Accessible Home for our Special Needs Family

Dream House

SOLD, the sign hanging outside our first home together as a married couple read. It was our plan to make that house our “happily ever after”. We loved that cute little two-story with it’s walkout basement leading to a sprawling backyard. We were content there and had so many dreams to remodel, keep adding to our garden, possibly add a pool or outdoor kitchen someday, and make it completely feel like ours. Nice neighbors and convenient distance to stores, schools, other community resources made it really hard to leave.

Wheelchair Handicap Accessible Home Cerebral PalsyYet with Roa’s diagnosis of cerebral palsy-quadraspastic, we learned that it wasn’t the right home for him. The wooden staircase lost it’s charm when carrying him up and down from his bedroom. The walkout basement was the only access to our backyard that, large as it was, also carried a pretty hefty incline for a walker or wheelchair. Even inside on any of the three floors, Roa had little room to practice moving in his gait trainer or wheelchair. Let’s just do some remodeling, we thought, yet simply remodeling the main bathroom to accommodate more space for adaptive toilet seat, a deeper tub to fit his bath chair and a handheld showerhead left us with a hefty bill.

So we faced the fact that it was time for our family to move on. We listed that sweet little house where we etched the heights of our boys on the door frame… and it sold.

Searching for a handicap accessible home is not an easy thing. There are houses listed as handicap accessible whose only feature is a wooden ramp to the front door. Even those kind of homes are few and far between in the real-estate game. We began looking for just any one story home in our budget that we could modify. With our many house tours, it became obvious that a true handicap accessible home is “barrier-free” meaning level surfaces from the driveway into the front door, no step-up into or down-to another room, wide hallways with angled corners, large bathrooms with support bars and roll-in showers. Another great feature of a fully accessible house is a large attached garage with a gradual incline from the home’s door for loading into a handicap accessible vehicle.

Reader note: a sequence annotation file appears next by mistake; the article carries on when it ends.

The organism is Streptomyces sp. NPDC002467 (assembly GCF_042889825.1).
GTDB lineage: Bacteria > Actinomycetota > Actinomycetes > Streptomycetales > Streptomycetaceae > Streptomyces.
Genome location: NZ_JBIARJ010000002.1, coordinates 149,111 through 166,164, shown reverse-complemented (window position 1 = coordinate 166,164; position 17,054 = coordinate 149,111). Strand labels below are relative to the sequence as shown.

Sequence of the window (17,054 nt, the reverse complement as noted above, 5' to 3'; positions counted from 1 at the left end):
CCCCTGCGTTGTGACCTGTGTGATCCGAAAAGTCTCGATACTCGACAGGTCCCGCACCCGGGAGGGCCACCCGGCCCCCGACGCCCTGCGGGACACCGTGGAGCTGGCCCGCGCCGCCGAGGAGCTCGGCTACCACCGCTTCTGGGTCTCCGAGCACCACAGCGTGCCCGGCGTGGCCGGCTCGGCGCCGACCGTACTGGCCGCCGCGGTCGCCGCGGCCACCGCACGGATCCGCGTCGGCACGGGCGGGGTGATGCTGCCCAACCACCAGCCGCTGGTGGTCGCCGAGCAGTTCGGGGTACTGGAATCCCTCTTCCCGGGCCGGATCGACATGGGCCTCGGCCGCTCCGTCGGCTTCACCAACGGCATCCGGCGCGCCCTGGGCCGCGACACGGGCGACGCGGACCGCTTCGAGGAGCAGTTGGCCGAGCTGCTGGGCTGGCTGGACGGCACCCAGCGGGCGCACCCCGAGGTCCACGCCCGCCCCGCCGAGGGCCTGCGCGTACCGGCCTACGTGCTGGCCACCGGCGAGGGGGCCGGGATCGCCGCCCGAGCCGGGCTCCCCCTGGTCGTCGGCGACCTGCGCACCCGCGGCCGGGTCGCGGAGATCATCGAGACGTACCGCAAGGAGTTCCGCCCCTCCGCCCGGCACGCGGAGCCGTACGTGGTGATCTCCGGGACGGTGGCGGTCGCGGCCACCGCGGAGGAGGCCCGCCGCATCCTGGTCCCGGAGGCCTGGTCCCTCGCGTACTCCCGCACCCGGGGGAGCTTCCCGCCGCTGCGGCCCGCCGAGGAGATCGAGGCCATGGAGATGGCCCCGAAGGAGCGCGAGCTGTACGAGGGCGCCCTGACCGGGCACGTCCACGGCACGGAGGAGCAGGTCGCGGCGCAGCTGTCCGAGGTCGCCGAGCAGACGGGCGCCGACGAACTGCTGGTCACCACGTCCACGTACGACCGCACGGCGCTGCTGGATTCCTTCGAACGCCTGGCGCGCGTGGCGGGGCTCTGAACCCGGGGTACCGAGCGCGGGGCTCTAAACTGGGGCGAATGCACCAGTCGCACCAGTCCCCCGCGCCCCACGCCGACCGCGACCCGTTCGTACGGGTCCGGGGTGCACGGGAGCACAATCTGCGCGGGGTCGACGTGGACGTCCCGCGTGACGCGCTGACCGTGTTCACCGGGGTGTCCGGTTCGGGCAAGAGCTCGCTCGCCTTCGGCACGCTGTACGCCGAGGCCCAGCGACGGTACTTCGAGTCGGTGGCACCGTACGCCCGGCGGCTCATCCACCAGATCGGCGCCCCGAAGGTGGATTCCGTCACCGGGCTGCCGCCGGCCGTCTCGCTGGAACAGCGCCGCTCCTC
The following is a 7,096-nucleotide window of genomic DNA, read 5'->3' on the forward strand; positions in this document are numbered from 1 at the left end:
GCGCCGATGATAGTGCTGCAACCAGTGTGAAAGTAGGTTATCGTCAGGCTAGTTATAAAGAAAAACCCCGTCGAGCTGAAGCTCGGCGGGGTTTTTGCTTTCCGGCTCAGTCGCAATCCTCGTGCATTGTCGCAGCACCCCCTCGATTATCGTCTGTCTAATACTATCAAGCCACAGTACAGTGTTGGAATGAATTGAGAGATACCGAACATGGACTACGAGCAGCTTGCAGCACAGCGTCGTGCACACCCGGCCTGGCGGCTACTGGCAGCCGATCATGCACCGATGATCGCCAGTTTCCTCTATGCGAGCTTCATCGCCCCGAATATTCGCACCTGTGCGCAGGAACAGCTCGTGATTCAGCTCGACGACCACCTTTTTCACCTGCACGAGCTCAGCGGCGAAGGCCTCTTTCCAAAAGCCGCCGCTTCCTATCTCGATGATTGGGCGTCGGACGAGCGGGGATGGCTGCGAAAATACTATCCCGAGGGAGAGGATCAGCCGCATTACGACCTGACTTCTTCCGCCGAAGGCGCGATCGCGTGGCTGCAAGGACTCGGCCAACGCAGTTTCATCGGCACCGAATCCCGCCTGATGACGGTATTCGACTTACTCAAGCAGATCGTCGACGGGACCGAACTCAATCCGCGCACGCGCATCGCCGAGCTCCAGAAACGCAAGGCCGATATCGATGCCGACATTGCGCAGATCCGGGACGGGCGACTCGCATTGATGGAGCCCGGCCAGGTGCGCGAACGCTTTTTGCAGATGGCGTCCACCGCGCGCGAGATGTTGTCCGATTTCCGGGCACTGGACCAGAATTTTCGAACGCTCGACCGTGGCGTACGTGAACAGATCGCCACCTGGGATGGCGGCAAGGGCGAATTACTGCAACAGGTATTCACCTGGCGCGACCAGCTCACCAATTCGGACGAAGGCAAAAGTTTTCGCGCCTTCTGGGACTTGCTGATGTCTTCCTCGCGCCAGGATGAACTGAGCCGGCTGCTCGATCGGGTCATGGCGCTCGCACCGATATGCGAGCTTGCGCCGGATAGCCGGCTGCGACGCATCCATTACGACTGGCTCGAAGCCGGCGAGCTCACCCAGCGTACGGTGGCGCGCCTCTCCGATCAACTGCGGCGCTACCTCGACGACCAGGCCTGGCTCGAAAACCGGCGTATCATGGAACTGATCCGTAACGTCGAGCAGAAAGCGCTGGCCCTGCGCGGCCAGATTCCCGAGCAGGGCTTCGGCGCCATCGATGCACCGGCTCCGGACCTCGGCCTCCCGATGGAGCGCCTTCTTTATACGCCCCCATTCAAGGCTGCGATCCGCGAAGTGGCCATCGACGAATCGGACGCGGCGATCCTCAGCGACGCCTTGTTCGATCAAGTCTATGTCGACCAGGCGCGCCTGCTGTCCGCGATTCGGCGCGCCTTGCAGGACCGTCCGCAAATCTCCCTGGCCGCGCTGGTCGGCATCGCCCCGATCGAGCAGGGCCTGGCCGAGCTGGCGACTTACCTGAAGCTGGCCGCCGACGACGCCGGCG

It is amazing to me all the little things that can make a home difficult for a person with physical needs. A kitchen island isn’t all too friendly at wheelchair height, a traditional doorknob is difficult to turn, and the floor trim separating the hardwood from the tile floor makes just enough of a bump to make maneuvering that manual wheelchair over a pain.

Our dreams for Roa are big dreams. We want him to feel included in our everyday functions. We want him to feel free enough to move around in his walker or wheelchair with some independence. We also, of course, want to save on our bodies from carrying and lifting him for everything, and always directing his mobility aid around corners or away from stairs.

So we gave up our search for a ready-built home and decided to go ahead and move forward with the plan to build our own. I hope to share a lot of our journey here with you. It will not be our dream home, but it will have what we need. More importantly, it will have what Roa needs as he grows from a preschooler to a young adult. This home will be the home where dreams are worked towards as goals.

As hard as it was to read that SOLD sign and know that a chapter in our life was closed, we knew we could no longer live by the motto, “Just Bloom Where You’re Planted”. It was time to uproot so Roa can grow.

4 replies
  1. Karen
    Karen says:

    Thank you so much for sharing ~ I am living the exact same thing right now, you are just a couple steps in front of us. Looking forward to sharing your journey.

  2. Sharon Tango
    Sharon Tango says:

    so we are you living right now while you are building your home? We are going through a similar situation and would love to hear about your journey.

  3. Kelly
    Kelly says:

    Hi there

    I loved reading your story, I could have written it myself. Our son is 18 and has CP too. We are nearly finished our purpose built home, after years of living in unsuitable houses. People think just put them in a bungalow, they’ll be fine, but it is so much more than that. We have made the rooms really big, the doors automatic or sliding and extra wide, no kitchen island or ramps outside, and an attached garage. We have planned it for years and we can’t wait to move in. I wish you all the best for your build. We live in Northern Ireland so none of our suppliers will be of any use to you, although the sliding door company is English so I can give you the name if you like. Good luck, we can live anywhere but our special kids can’t so this is the route we have to go down. And we are lucky enough to be able to afford it!


  4. Laura L
    Laura L says:

    does anyone have their floor plans for their wheelchair accessible homes that they can and would share??? I am working on a remodel project for a family and would love some tried and true floor plans. my email is thanks to anyone willing to share!

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